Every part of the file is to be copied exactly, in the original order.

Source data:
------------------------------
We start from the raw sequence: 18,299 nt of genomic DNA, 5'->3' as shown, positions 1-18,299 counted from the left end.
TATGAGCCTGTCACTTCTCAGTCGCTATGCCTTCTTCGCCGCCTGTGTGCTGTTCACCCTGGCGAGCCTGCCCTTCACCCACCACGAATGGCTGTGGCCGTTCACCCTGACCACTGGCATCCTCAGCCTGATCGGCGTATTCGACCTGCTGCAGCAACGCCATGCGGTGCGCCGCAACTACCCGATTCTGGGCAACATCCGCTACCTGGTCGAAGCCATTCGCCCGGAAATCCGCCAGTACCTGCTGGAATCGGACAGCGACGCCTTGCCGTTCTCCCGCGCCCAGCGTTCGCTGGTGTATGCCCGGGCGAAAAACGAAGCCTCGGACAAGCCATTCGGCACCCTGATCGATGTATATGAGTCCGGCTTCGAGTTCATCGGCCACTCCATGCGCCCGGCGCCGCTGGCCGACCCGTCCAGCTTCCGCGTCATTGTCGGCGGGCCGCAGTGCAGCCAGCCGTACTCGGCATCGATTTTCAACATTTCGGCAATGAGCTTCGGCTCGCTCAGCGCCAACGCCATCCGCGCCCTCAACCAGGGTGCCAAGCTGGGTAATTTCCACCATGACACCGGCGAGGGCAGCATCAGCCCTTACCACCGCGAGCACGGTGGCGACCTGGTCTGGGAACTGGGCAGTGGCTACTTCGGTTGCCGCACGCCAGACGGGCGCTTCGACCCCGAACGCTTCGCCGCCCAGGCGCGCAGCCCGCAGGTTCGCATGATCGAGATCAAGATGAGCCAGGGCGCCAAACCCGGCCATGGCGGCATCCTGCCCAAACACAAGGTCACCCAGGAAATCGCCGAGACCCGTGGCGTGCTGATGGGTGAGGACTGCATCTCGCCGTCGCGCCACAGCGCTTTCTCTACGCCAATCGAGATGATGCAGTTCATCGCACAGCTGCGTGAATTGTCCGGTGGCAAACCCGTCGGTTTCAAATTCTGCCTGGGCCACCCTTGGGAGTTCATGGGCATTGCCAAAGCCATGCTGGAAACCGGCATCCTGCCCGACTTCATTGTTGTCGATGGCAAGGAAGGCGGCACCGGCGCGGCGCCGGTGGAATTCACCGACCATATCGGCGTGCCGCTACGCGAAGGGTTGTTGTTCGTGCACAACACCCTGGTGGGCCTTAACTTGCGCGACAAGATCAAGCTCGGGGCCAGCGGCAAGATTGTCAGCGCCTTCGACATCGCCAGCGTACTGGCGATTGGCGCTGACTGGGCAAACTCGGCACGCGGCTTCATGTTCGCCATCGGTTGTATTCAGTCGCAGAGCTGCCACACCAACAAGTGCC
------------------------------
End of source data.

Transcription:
We start from the raw sequence: 18,299 nt of genomic DNA, 5'->3' as shown, positions 1-18,299 counted from the left end.
TATGAGCCTGTCACTTCTCAGTCGCTATGCCTTCTTCGCCGCCTGTGTGCTGTTCACCCTGGCGAGCCTGCCCTTCACCCACCACGAATGGCTGTGGCCGTTCACCCTGACCACTGGCATCCTCAGCCTGATCGGCGTATTCGACCTGCTGCAGCAACGCCATGCGGTGCGCCGCAACTACCCGATTCTGGGCAACATCCGCTACCTGGTCGAAGCCATTCGCCCGGAAATCCGCCAGTACCTGCTGGAATCGGACAGCGACGCCTTGCCGTTCTCCCGCGCCCAGCGTTCGCTGGTGTATGCCCGGGCGAAAAACGAAGCCTCGGACAAGCCATTCGGCACCCTGATCGATGTATATGAGTCCGGCTTCGAGTTCATCGGCCACTCCATGCGCCCGGCGCCGCTGGCCGACCCGTCCAGCTTCCGCGTCATTGTCGGCGGGCCGCAGTGCAGCCAGCCGTACTCGGCATCGATTTTCAACATTTCGGCAATGAGCTTCGGCTCGCTCAGCGCCAACGCCATCCGCGCCCTCAACCAGGGTGCCAAGCTGGGTAATTTCCACCATGACACCGGCGAGGGCAGCATCAGCCCTTACCACCGCGAGCACGGTGGCGACCTGGTCTGGGAACTGGGCAGTGGCTACTTCGGTTGCCGCACGCCAGACGGGCGCTTCGACCCCGAACGCTTCGCCGCCCAGGCGCGCAGCCCGCAGGTTCGCATGATCGAGATCAAGATGAGCCAGGGCGCCAAACCCGGCCATGGCGGCATCCTGCCCAAACACAAGGTCACCCAGGAAATCGCCGAGACCCGTGGCGTGCTGATGGGTGAGGACTGCATCTCGCCGTCGCGCCACAGCGCTTTCTCTACGCCAATCGAGATGATGCAGTTCATCGCACAGCTGCGTGAATTGTCCGGTGGCAAACCCGTCGGTTTCAAATTCTGCCTGGGCCACCCTTGGGAGTTCATGGGCATTGCCAAAGCCATGCTGGAAACCGGCATCCTGCCCGACTTCATTGTTGTCGATGGCAAGGAAGGCGGCACCGGCGCGGCGCCGGTGGAATTCACCGACCATATCGGCGTGCCGCTACGCGAAGGGTTGTTGTTCGTGCACAACACCCTGGTGGGCCTTAACTTGCGCGACAAGATCAAGCTCGGGGCCAGCGGCAAGATTGTCAGCGCCTTCGACATCGCCAGCGTACTGGCGATTGGCGCTGACTGGGCAAACTCGGCACGCGGCTTCATGTTCGCCATCGGTTGTATTCAGTCGCAGAGCTGCCACACCAACAAGTGCC